can be computed in O(l) time?constant time per level.
Note that since only one bucket in each level is nonempty, the whole structure need
not to be build explicitly: we store one linked list for each level to represent the only active
bucket in the memory (l lists in total), and use the current distance and path string to
retrieve the location of the current bucket in the structure.
With the buckettree structure acting as the priority queue, we can run standard Dijkstra?s
algorithm. The only difference is that, to achieve linear cost for an SSSP query, the operations
of DecreaseKey and ExtractMin need to be redefined on the buckettree structure.
frontier
7
9
11
6
8
10
Ancestor bucket
Frontier bucket
Ancestor/Frontier
bucket
Once the relaxation of an edge succeeds, a DecreaseKey operation for the corresponding
vertex will be applied. In the buckettree structure it is implemented by a Delete (if the
vertex is added before) followed by an Insert on two frontier buckets respectively. The
deletion is trivial with a constant cost, since we can maintain the pointer from each vertex
to its current location in the bucket tree. We mainly discuss how to insert a new tentative
distance into the bucket tree. When vertex u successfully relaxes vertex v with an edge e, we
first round down the edge weight we by computing r = blog2 (we + 1)c. Then we find the
appropriate frontier bucket B that the difference of the distances we0 between this bucket
B and the current bucket is the closest to (but no more than) wr = 2r ? 1, and insert the
relaxed vertex into this bucket. The constant approximation for this insertion operation
holds due to the following lemma:
I Lemma 5. For an edge with length we, the approximated length we0, which is the distance
between the inserted bucket B and the current bucket, satisfies the following inequality:
we/4 ? we0 ? we.
Proof. After the rounding, wr = 2r ? 1 = 2blog2 (we+1)c ? 1 falls into the range of [we/2, we].
We now show that there always exists such a bucket B on the frontier that the approximated
length we0 is in [wr/2, wr].
We use Algorithm 1 to select the appropriate bucket for a certain edge, given the current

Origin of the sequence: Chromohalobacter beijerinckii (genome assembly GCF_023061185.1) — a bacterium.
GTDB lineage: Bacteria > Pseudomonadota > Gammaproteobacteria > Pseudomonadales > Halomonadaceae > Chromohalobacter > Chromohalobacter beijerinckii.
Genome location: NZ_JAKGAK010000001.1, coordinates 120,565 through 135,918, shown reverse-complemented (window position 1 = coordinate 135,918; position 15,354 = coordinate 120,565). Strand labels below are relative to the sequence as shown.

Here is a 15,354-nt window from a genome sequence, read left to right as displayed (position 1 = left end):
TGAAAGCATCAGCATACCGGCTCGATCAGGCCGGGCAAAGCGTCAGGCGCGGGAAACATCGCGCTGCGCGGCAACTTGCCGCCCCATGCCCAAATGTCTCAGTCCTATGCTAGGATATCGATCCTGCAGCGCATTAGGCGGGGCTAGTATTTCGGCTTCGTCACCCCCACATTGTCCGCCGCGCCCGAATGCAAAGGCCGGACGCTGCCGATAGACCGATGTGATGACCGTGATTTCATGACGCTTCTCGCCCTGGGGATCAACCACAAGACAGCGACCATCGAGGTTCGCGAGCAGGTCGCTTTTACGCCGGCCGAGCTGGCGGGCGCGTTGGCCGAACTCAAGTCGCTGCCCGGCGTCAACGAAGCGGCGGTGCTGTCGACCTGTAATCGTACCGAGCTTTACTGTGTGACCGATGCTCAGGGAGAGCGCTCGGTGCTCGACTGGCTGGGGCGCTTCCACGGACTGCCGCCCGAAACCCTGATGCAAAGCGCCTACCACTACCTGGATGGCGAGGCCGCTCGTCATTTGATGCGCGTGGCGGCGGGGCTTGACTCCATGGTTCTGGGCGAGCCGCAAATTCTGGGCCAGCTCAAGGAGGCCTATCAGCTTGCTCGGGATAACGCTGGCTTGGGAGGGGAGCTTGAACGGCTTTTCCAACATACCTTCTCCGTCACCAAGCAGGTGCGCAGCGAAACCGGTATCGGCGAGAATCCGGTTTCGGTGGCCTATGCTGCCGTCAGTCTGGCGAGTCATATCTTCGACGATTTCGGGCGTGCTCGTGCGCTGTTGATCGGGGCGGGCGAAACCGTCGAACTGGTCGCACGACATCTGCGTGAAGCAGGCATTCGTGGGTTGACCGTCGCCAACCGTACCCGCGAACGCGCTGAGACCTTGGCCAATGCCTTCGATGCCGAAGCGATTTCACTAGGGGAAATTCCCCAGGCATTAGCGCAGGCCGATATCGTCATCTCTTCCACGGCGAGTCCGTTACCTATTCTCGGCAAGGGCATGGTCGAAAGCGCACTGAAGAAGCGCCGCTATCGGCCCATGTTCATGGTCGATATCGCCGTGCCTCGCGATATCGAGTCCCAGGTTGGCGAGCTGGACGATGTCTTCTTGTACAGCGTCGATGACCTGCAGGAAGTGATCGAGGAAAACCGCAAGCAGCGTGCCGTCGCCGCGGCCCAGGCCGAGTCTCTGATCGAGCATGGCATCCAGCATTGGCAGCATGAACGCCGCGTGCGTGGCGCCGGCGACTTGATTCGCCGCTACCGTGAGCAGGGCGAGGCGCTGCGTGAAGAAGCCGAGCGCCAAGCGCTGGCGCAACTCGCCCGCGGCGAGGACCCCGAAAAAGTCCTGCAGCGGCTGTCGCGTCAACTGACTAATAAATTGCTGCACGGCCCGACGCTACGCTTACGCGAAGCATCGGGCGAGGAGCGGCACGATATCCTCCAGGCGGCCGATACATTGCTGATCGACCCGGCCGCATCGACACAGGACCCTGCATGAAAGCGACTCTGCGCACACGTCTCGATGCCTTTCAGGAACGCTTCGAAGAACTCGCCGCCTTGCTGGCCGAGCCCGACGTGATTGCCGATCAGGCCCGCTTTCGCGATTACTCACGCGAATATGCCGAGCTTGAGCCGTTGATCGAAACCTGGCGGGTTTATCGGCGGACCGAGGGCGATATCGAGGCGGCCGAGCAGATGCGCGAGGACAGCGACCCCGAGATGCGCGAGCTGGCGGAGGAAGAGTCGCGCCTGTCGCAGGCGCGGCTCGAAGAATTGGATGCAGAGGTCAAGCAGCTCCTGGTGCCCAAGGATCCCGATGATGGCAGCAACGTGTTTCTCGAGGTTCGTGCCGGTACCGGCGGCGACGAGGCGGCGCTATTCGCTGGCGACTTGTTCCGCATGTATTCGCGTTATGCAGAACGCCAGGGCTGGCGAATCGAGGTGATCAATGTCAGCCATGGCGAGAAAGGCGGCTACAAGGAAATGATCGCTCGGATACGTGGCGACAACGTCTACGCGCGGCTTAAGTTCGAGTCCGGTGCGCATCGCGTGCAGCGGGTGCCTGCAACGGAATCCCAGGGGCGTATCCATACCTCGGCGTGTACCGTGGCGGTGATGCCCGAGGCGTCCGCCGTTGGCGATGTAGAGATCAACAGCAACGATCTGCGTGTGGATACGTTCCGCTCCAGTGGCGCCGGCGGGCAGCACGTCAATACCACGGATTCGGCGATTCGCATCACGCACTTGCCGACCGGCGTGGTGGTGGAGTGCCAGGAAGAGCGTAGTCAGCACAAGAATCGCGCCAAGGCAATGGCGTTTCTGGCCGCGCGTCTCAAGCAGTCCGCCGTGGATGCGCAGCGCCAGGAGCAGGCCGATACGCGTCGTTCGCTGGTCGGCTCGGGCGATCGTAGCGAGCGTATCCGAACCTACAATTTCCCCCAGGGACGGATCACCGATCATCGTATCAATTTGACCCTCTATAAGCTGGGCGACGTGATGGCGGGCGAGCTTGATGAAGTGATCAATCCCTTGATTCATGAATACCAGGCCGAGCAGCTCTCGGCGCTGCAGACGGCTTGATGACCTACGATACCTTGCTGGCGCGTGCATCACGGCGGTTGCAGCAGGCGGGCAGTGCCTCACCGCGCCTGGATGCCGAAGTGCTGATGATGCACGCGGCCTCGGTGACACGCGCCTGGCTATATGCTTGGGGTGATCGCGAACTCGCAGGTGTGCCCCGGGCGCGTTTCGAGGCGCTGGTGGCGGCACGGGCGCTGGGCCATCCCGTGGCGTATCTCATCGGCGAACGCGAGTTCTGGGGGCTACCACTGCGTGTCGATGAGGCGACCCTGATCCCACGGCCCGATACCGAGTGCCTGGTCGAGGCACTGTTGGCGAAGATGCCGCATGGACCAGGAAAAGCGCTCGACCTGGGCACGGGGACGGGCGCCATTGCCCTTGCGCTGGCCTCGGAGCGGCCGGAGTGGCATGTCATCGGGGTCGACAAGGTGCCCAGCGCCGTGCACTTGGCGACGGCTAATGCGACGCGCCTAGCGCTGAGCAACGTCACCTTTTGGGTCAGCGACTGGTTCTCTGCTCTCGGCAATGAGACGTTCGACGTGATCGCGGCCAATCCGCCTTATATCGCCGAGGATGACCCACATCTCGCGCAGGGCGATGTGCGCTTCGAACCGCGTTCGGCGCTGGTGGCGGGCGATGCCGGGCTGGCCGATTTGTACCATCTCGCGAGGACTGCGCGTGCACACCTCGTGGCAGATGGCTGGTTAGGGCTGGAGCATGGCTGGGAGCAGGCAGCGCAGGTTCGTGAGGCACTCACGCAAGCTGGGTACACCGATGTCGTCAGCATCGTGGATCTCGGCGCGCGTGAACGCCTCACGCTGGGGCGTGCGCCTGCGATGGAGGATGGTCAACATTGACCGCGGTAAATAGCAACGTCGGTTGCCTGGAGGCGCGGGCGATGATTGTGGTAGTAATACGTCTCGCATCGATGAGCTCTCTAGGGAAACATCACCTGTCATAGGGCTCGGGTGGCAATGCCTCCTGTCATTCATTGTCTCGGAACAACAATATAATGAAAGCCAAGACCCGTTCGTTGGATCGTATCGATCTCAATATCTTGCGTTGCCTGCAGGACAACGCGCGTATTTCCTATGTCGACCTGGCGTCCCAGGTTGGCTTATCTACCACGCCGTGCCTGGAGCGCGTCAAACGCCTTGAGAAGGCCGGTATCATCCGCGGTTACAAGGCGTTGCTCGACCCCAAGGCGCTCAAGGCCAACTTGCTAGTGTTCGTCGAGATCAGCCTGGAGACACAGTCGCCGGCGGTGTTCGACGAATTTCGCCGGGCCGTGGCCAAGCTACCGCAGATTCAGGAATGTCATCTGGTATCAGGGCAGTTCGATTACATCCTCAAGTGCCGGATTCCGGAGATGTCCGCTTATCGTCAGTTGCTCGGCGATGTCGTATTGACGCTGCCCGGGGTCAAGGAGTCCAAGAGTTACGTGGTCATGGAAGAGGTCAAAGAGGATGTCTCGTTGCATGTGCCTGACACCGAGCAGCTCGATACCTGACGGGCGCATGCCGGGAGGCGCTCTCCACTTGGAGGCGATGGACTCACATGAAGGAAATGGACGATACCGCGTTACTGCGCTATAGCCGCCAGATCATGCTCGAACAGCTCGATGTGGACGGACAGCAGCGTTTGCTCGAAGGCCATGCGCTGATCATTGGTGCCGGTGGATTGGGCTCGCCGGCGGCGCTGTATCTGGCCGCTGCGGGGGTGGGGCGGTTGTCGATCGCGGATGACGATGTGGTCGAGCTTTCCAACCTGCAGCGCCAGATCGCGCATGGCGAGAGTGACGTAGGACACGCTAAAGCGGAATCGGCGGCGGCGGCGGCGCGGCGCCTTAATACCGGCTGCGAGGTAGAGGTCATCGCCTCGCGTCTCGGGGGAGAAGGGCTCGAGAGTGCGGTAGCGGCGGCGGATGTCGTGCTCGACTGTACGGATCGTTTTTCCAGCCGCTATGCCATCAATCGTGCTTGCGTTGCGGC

bucket level and the path string. The first case is when b, the current level, is larger than r. In
this case all the frontier buckets on the bottom r levels form a left spine of the corresponding
subtree rooted by the right child of the current bucket, so picking bucket in the rth level
leads to we0 = 2r?1, and therefore we/4 < we0 ? we holds. The second case is when b ? r,
and the selected bucket is decided based on the structure on the ancestor buckets from the
(r + 1)th level to (r ? 1)th level, which is one of the three following cases.
The simplest case (b < r, line 9) is when the ancestor bucket in the (r ? 1)th level is the
right child of the bucket in the rth level. In this case when we pick the bucket in level
r since the distance between two consecutive buckets in level r is 2r, and the distance
from the current bucket to the ancestor bucket in rth level is at most Pir=?11 2i?1 < 2r?1.
The distance thus between the current bucket and the frontier bucket in level r is
we0 > 2r ? 2r?1 = 2r?1 > we/4.
The second case is when either b = r and the current bucket is the left child (line 5), or
b < r and the ancestor bucket in level r ? 1 is on the left spine of the subtree rooted at
the ancestor bucket in level r + 1 (line 11). Similar to the first case, picking the frontier
Algorithm 1: Finding the appropriate bucket
Input: Current bucket level b, rounded edge length 2r ? 1 and path string.
Output: The bucket in the frontier (the level is returned).
bucket in the (r + 1)th level (which is also an ancestor bucket) skips the right subtree of
the bucket in rth level, which contains 2r?1 ? 1 ? we/4 nodes.
The last case is the same as the second case expect that the levelr ancestor bucket is the
right child of level(r + 1) ancestor bucket. In this case we will pick the frontier bucket
that has distance 2r?1 to the ancestor bucket in level r, which is the parent of the lowest
ancestor bucket that is a left child and above level r. In this case the approximated edge
distance is between 2r?1 and 2r ? 1.
Combining all these cases proves the lemma. J
We now explain ehe ExtractMin operation on the bucket tree. We will visit vertex
in the current buckets one by one, so each ExtractMin has a constant cost. Once the
traversal is finished, we need to find the next closest nonempty frontier.
I Lemma 6. ExtractMin and DecreaseKey on the bucket tree require O(1) time.
Proof. We have shown that the modification on the linked list for each operation requires
O(1) time. A na?ve implementation to find the bucket in DecreaseKey and ExtractMin
takes O(l) = O(log n) time, by checking all possible frontier buckets. We can accelerate
this lookup using the standard tablelookup technique. The available combinations of the
input of DecreaseKey are nk+1 (total available current distance) by l = O(k log n) (total
available edge distance after rounding), and the input combinations of ExtractMin are two
dlog2 nk+1e bit strings corresponding to the path to the root and the emptiness of the buckets
on the frontier. We therefor partition the bucket tree into several parts, each containing
b(1 ? 0)(log2 n)/2c consecutive levels (for any 0 < 0 < 1). We now precompute the answer